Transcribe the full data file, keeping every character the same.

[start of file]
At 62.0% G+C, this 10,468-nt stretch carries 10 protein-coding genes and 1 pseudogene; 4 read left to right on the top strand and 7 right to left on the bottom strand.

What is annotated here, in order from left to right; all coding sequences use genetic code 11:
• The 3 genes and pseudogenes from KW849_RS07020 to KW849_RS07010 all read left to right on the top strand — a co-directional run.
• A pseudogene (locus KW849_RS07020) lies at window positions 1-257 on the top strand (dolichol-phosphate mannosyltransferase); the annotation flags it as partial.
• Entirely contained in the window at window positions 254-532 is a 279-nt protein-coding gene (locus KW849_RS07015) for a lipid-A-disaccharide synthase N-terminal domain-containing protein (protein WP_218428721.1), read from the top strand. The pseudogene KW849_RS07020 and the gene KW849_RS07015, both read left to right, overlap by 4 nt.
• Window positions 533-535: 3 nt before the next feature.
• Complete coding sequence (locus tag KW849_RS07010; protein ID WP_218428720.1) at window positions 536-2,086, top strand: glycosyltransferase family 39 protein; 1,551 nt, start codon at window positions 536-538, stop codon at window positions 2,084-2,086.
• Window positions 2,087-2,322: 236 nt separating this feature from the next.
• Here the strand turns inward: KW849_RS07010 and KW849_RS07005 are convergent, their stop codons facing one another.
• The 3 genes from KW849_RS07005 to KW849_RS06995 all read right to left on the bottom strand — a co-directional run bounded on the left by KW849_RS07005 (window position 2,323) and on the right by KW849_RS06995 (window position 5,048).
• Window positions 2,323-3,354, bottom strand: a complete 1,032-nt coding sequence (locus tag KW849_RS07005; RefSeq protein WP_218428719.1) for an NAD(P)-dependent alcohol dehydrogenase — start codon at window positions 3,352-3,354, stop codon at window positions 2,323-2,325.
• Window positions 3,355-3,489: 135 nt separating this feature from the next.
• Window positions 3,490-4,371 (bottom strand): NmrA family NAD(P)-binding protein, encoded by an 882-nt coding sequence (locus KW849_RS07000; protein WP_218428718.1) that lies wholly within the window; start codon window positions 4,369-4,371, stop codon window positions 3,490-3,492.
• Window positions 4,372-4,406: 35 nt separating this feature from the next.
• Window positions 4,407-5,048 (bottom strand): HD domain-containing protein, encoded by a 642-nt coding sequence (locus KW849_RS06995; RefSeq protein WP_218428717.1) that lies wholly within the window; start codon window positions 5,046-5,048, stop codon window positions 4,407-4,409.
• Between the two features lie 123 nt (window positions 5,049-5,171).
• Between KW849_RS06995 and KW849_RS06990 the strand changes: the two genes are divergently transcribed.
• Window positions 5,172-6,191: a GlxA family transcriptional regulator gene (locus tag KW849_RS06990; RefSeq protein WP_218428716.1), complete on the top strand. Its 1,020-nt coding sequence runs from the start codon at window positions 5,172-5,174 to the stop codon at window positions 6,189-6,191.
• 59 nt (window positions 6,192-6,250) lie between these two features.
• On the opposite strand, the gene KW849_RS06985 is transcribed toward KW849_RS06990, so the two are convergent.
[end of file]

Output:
At 62.0% G+C, this 10,468-nt stretch carries 10 protein-coding genes and 1 pseudogene; 4 read left to right on the top strand and 7 right to left on the bottom strand.

What is annotated here, in order from left to right; all coding sequences use genetic code 11:
• The 3 genes and pseudogenes from KW849_RS07020 to KW849_RS07010 all read left to right on the top strand — a co-directional run.
• A pseudogene (locus KW849_RS07020) lies at window positions 1-257 on the top strand (dolichol-phosphate mannosyltransferase); the annotation flags it as partial.
• Entirely contained in the window at window positions 254-532 is a 279-nt protein-coding gene (locus KW849_RS07015) for a lipid-A-disaccharide synthase N-terminal domain-containing protein (protein WP_218428721.1), read from the top strand. The pseudogene KW849_RS07020 and the gene KW849_RS07015, both read left to right, overlap by 4 nt.
• Window positions 533-535: 3 nt before the next feature.
• Complete coding sequence (locus tag KW849_RS07010; protein ID WP_218428720.1) at window positions 536-2,086, top strand: glycosyltransferase family 39 protein; 1,551 nt, start codon at window positions 536-538, stop codon at window positions 2,084-2,086.
• Window positions 2,087-2,322: 236 nt separating this feature from the next.
• Here the strand turns inward: KW849_RS07010 and KW849_RS07005 are convergent, their stop codons facing one another.
• The 3 genes from KW849_RS07005 to KW849_RS06995 all read right to left on the bottom strand — a co-directional run bounded on the left by KW849_RS07005 (window position 2,323) and on the right by KW849_RS06995 (window position 5,048).
• Window positions 2,323-3,354, bottom strand: a complete 1,032-nt coding sequence (locus tag KW849_RS07005; RefSeq protein WP_218428719.1) for an NAD(P)-dependent alcohol dehydrogenase — start codon at window positions 3,352-3,354, stop codon at window positions 2,323-2,325.
• Window positions 3,355-3,489: 135 nt separating this feature from the next.
• Window positions 3,490-4,371 (bottom strand): NmrA family NAD(P)-binding protein, encoded by an 882-nt coding sequence (locus KW849_RS07000; protein WP_218428718.1) that lies wholly within the window; start codon window positions 4,369-4,371, stop codon window positions 3,490-3,492.
• Window positions 4,372-4,406: 35 nt separating this feature from the next.
• Window positions 4,407-5,048 (bottom strand): HD domain-containing protein, encoded by a 642-nt coding sequence (locus KW849_RS06995; RefSeq protein WP_218428717.1) that lies wholly within the window; start codon window positions 5,046-5,048, stop codon window positions 4,407-4,409.
• Between the two features lie 123 nt (window positions 5,049-5,171).
• Between KW849_RS06995 and KW849_RS06990 the strand changes: the two genes are divergently transcribed.
• Window positions 5,172-6,191: a GlxA family transcriptional regulator gene (locus tag KW849_RS06990; RefSeq protein WP_218428716.1), complete on the top strand. Its 1,020-nt coding sequence runs from the start codon at window positions 5,172-5,174 to the stop codon at window positions 6,189-6,191.
• 59 nt (window positions 6,192-6,250) lie between these two features.
• On the opposite strand, the gene KW849_RS06985 is transcribed toward KW849_RS06990, so the two are convergent.